MUIR: You write in detail about the influence of Hellraiser on other films and television shows. Can you go into that a little bit here? Where are some of the places you find resonances of the franchise? Do you feel the films are generally more influential than they've been given credit for being?

KANE: Yes, I think that’s probably true. In the book I mention examples like Scorpius from Farscape. How can anyone look at him and not think: Cenobite. Similarly, it’s entirely possible that the appearance of the Borg from Star Trek: The Next Generation could have been influenced somewhere down the line by the Cenobites – they’re just like futuristic versions of them. All of which is quite ironic, because, as I mention in the book, there are certain similarities between the Cenobites and some of the characters from David Lynch’s adaptation of Dune, so it’s all kind of circular really. Even if these things are subconscious, they’re there and surely can’t just be coincidence?

MUIR: What would you personally want to see in a remake of Hellraiser? Is a remake a good idea? And if the film is re-made, do you think some elements (like the monster that chases Kirsty in the original...) should be discarded?

KANE: Well, the remake’s been announced, so it’s only a matter of when now. The good news is that Clive is writing it. I think I’d like to see him remain faithful to the concepts from the original, which I’m sure he’d do anyway, but at the same time inject new life into the series. The rubbery look of ‘The Engineer’ should be done away with, definitely, if they decide to bring him back. I reckon they’ll come up with a whole new design for him anyway now – but would be wary of using too much CGI and going down the Star Wars route. I like my monsters solid, and believable. The main sticking point, of course, will be how much money the makers will have to play with.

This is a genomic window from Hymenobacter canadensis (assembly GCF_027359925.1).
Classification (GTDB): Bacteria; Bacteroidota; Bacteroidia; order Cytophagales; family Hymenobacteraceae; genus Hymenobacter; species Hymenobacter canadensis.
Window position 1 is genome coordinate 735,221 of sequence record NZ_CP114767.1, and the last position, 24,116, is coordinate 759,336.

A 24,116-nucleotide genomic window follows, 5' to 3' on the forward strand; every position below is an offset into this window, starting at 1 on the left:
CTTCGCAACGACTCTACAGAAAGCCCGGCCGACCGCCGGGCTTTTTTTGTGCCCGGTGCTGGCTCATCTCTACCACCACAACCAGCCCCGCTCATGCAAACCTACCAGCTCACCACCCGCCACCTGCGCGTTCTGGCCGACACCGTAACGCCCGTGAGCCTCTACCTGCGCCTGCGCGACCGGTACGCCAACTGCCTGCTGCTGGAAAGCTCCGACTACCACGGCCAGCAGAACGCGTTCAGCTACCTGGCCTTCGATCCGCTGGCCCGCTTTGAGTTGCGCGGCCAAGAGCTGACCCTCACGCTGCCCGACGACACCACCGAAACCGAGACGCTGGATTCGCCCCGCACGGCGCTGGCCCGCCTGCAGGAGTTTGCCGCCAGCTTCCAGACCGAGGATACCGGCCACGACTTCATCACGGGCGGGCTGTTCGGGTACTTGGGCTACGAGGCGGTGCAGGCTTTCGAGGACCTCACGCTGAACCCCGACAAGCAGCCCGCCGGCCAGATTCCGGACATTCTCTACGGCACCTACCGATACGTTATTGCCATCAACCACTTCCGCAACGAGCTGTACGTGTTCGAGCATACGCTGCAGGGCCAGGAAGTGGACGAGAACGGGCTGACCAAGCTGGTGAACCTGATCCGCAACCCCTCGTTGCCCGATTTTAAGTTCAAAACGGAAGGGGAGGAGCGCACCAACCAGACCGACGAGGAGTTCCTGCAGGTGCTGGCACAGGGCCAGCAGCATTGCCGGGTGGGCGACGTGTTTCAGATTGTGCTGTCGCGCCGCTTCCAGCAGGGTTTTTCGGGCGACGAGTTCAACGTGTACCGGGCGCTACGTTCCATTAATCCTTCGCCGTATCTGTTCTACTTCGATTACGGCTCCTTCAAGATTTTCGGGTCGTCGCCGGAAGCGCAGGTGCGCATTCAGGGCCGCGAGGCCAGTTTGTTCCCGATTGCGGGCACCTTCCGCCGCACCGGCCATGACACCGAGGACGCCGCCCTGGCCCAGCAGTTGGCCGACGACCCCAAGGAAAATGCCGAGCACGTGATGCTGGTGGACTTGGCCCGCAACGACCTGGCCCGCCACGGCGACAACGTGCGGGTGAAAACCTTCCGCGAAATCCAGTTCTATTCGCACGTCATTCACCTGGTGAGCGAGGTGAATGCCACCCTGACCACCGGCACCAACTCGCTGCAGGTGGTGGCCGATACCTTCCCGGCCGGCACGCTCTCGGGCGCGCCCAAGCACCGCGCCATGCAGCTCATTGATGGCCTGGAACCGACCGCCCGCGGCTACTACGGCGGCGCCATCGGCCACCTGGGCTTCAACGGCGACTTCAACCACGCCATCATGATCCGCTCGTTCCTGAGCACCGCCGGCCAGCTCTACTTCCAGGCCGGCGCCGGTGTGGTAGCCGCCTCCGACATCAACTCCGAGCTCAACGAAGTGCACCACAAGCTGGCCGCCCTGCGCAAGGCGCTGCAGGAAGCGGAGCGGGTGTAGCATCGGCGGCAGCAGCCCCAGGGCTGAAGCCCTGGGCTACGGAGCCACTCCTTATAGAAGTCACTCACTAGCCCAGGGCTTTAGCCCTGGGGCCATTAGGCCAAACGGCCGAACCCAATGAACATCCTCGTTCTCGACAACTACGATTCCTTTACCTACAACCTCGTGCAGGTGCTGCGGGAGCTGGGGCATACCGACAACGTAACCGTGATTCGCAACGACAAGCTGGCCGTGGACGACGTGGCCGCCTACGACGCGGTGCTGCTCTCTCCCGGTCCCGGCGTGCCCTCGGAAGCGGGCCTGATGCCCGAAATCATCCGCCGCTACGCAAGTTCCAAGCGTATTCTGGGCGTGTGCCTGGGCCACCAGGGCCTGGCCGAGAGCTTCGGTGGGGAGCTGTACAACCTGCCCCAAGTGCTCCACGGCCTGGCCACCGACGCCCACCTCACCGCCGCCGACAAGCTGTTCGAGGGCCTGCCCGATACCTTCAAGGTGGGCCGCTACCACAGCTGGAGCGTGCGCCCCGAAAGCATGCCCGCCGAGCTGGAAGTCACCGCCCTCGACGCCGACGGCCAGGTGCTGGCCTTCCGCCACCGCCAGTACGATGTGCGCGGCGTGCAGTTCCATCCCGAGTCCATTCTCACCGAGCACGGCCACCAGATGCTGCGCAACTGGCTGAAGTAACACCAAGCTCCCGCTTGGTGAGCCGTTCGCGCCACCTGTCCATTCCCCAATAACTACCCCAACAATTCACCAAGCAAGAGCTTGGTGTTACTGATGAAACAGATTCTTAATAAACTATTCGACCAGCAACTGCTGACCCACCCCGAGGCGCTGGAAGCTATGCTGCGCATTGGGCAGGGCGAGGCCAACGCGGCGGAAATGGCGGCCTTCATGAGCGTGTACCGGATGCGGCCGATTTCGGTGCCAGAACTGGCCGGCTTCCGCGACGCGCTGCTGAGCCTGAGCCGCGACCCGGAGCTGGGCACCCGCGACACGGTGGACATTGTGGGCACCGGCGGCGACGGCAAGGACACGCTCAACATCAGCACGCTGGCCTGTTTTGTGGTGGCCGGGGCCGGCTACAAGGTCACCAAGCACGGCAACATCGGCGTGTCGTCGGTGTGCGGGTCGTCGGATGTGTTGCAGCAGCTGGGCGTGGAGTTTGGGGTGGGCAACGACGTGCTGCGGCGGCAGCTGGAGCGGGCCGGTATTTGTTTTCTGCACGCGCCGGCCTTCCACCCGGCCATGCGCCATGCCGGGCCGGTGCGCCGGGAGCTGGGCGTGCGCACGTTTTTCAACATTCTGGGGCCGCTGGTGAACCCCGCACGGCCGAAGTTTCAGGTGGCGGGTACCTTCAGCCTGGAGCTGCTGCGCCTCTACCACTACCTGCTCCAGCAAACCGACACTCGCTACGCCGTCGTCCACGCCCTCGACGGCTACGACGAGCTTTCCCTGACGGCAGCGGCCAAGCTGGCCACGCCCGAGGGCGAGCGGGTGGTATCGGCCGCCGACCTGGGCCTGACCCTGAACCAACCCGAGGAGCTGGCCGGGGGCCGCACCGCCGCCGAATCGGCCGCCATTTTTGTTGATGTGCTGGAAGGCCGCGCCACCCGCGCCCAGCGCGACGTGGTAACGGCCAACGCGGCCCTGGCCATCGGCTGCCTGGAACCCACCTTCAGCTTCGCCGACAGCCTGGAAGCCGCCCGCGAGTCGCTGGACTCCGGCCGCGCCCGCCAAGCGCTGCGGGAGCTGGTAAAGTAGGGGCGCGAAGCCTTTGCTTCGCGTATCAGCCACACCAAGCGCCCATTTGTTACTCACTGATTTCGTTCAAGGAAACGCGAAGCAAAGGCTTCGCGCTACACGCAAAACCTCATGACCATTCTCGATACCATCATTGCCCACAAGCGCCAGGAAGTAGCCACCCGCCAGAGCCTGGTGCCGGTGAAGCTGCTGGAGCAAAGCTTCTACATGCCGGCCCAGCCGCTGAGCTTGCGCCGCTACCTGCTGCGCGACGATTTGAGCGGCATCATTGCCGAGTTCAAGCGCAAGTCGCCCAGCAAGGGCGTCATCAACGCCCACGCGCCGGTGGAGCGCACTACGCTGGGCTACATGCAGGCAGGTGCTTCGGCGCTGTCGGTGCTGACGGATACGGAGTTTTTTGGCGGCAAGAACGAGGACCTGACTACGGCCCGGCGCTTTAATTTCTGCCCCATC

MUIR: I enjoyed reading your analysis of the Cenobites and particularly your study of how they exploit different human fears; I also thought your comment about them only appearing in seven minutes of the original film was very observant. Why do you think there's such a fascination with Pinhead and the other Cenobites?

KANE: Sometimes less is more, which is definitely the case with the Cenobites in the first film. They’re only on screen for a fraction of the movie, yet are the highlights of it. Much of this is down to the mystery of them – we know nothing about them at all in the original. But a greater part of their attraction is the way they look, the things they have done to themselves. Clive’s description of them as ‘Magnificent Superbutchers’ sums it up nicely. As an audience we want to know exactly how they came to be and why they look the way that they do. During the course of the next few films, we find that out, which I’d argue takes away a little of what made them scary in the first place. However, it did make their characters more rounded and real, so I guess there was a trade off. As for why Pinhead was so popular, well, it’s not every day you see a man with nails banged into his head – there’s something oddly compelling about that and, if you look at some of the Hellraiser messageboards and what the women write on there, quite sexy too. The actors beneath the make-up are also fundamental to the success of the Cenobites, for example Doug’s excellent speeches as Pinhead are part of what makes the character so great. He’s an intellectual demon, just as likely to spout Shakespeare as he is to slit your belly open. That kind of contrast is what people find so fascinating.